This morning was the first time that ruling was put to the test. Five hundred Women of the Wall came for services to mark the beginning of the Jewish month of Sivan, which began last night at sundown. In anticipation, two ultra-orthodox leaders, one of them a former Chief Rabbi of Israel, called upon ultra-orthodox women to come to the Wall to block out Women of the Wall. While these leaders called for peaceful protest, the scene at the Kotel this morning was anything but peaceful. Protestors threw rocks and spit upon women praying in their talitot and reading from Torah.
This time, the police acted differently. They formed a human shield to keep back the protesters and to protect the Women of the Wall. When the protestors threw trash, water bottles and chairs at the women, three ultra-Orthodox men were arrested for disorderly conduct.
How does this all play out in Israeli society? It’s hard to say. Most secular Israelis don’t care one way or the other about who gets to pray at the Kotel or what they are allowed to wear. However, Israeli society seems to have reached a saturation point regarding the license the Orthodox rabbinate has enjoyed for 65 years to control the lives of the non-religious. Israelis are sick of a rabbinate that controls their weddings and funerals. Also, most Israelis are disgusted by the fact that ultra-orthodox men are exempt from army service on the pretext that they are serving the nation by studying Torah. Israelis are ready to change the power that the rabbinate and the ultra-orthodox have over them. The recent district court decision in favor of Women of the Wall likely is a result of the shift in power and greater public disapproval of the ultra-orthodox.
And what does this tell us about the way religious zealotry and liberty plays out in our American society? We, too, live in a country in which a minority claims the right to control the lives of others based on their fundamentalist religious beliefs. Whether it is over the issue of reproductive rights, same-sex marriage, or prayer in school, we, too, live in a society in which some people use their religion as a cudgel against others.
Perhaps we need to spread the message of Women of the Wall here. When others speak about promoting “religious views” on current social issues, we should be ready to say, “We are religious people, too, and our views are also ‘religious views.’” That is part of what it means to live in a free society.
Bravo to Women of the Wall for their courage in fighting for their religious rights and their rights as human beings at the Kotel, at the Western Wall. They stood up against a fundamentalist religious establishment and insisted that they are religious people, too, and they have the right to be the kind of Jews they want to be.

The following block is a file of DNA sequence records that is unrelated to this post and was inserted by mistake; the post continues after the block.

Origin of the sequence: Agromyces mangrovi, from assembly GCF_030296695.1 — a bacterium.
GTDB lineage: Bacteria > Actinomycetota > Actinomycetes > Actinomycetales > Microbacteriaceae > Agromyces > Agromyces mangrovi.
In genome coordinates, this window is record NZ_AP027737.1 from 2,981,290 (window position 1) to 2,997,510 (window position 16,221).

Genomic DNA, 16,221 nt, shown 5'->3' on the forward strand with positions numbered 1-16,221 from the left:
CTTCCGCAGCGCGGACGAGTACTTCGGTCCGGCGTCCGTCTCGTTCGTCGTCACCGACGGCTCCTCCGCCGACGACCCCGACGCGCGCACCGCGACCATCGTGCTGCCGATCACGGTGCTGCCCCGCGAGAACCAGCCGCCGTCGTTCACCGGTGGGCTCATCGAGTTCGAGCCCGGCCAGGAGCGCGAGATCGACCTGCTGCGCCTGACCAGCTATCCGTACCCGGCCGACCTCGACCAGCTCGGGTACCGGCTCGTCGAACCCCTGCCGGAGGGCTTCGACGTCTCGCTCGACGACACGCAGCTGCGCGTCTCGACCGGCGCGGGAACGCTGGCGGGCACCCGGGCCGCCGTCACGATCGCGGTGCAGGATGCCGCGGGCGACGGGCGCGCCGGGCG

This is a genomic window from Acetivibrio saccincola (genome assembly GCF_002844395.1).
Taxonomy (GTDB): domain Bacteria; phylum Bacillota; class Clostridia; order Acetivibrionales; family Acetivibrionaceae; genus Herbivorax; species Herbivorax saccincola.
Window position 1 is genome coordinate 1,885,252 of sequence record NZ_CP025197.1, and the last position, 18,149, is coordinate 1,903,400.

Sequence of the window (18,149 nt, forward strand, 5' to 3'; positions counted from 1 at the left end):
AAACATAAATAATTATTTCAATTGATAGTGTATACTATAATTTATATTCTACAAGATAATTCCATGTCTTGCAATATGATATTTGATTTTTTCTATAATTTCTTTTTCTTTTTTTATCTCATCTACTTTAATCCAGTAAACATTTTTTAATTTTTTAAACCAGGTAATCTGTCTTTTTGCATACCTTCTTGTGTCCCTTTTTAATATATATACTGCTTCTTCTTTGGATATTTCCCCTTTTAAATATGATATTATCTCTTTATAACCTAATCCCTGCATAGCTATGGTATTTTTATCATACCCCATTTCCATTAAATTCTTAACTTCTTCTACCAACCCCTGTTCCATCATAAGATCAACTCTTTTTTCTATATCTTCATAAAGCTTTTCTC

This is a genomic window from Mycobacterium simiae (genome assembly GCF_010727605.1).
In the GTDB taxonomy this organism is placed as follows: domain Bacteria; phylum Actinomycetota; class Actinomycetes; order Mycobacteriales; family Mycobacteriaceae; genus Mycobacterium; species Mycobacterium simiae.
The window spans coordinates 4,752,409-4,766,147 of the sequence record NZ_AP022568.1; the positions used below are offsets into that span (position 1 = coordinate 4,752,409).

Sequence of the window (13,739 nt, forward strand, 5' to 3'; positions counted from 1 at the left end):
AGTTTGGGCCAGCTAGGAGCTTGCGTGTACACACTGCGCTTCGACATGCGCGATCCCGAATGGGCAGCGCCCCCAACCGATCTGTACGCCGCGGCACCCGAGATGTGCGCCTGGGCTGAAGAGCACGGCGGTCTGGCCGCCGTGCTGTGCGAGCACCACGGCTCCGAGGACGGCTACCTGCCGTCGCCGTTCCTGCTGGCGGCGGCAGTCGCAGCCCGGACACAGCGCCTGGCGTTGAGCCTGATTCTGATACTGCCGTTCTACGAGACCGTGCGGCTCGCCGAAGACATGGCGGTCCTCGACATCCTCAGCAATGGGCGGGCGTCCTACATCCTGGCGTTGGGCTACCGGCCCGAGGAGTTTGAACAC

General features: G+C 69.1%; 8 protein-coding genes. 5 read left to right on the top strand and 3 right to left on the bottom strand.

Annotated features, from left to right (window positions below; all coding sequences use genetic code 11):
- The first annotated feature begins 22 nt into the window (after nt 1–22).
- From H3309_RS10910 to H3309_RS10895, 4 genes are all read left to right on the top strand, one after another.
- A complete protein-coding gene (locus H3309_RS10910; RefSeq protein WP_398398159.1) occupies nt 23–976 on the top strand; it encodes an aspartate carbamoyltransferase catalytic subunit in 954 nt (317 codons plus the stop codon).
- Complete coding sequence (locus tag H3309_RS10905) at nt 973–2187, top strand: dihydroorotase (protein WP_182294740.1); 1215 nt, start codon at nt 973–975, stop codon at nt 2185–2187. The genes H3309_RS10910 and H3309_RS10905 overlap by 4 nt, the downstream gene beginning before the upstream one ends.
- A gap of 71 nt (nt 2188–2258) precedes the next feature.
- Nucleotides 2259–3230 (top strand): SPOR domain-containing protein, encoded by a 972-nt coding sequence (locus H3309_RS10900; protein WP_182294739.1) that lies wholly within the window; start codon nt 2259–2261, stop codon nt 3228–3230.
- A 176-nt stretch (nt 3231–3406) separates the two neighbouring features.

And bravo to us, too, when we stand up for our religion and insist that no one should tell us what we must believe or do to fulfill our obligations to God as we see them. We will keep saying that our vision of Judaism is strong. It commands us to see each person as being created b’tzelem Elohim, in the image of God, and it commands us to see men and women created as equals, with dignity and freedom for all.
Tonight begins the forty-sixth day of the Counting of the Omer, six weeks and four days. It is the day of the divine quality of Netzach within Malchut, Endurance within Nobility. The most important leadership we exercise in life is our leadership over our own lives. Be courageous! Strive unceasingly to reveal the highest within yourself!
Tonight begins the forty-fifth day of the Counting of the Omer, six weeks and three days. It is the day of the divine quality of Tiferet within Malchut, Balance within Nobility. Rising to our highest selves requires discernment, self-reflection and balance. Is there balance and harmony in the way you lead others? Are you clear with people about what you want from them? Are you clear with yourself about your vision and goals?
Tonight begins the forty-fourth day of the Counting of the Omer, six weeks and two days. It is the day of the divine quality of Gevurah within Malchut, Discipline within Nobility. All forms of power and authority require the rigorous application of self-discipline. Do you guard against misusing your authority as a parent, a teacher, a supervisor, and as a leader? Do you help others develop their own leadership potential by restraining your use of power?
Tonight begins the forty-third day of the Counting of the Omer, six weeks and one day. It is the day of the divine quality of Chesed within Malchut, Love within Nobility. It is not possible to truly preside a meeting, teach a class, organize a community, or run a company without some measure of loving the people you lead. Ask yourself: Am I gracious and caring for others in the ways I exhibit leadership? Do I use authority in ways that nurture compassion?
Tonight begins the forty-second day of the Counting of the Omer, six weeks. It is the day of the divine quality of Malchut within Yesod, Nobility within Foundation. It is in our relationship with others that we find our own highest self. Are all of your relationships dignified? Do they enhance your ability to take ownership of your life? Do you draw the highest qualities out of others?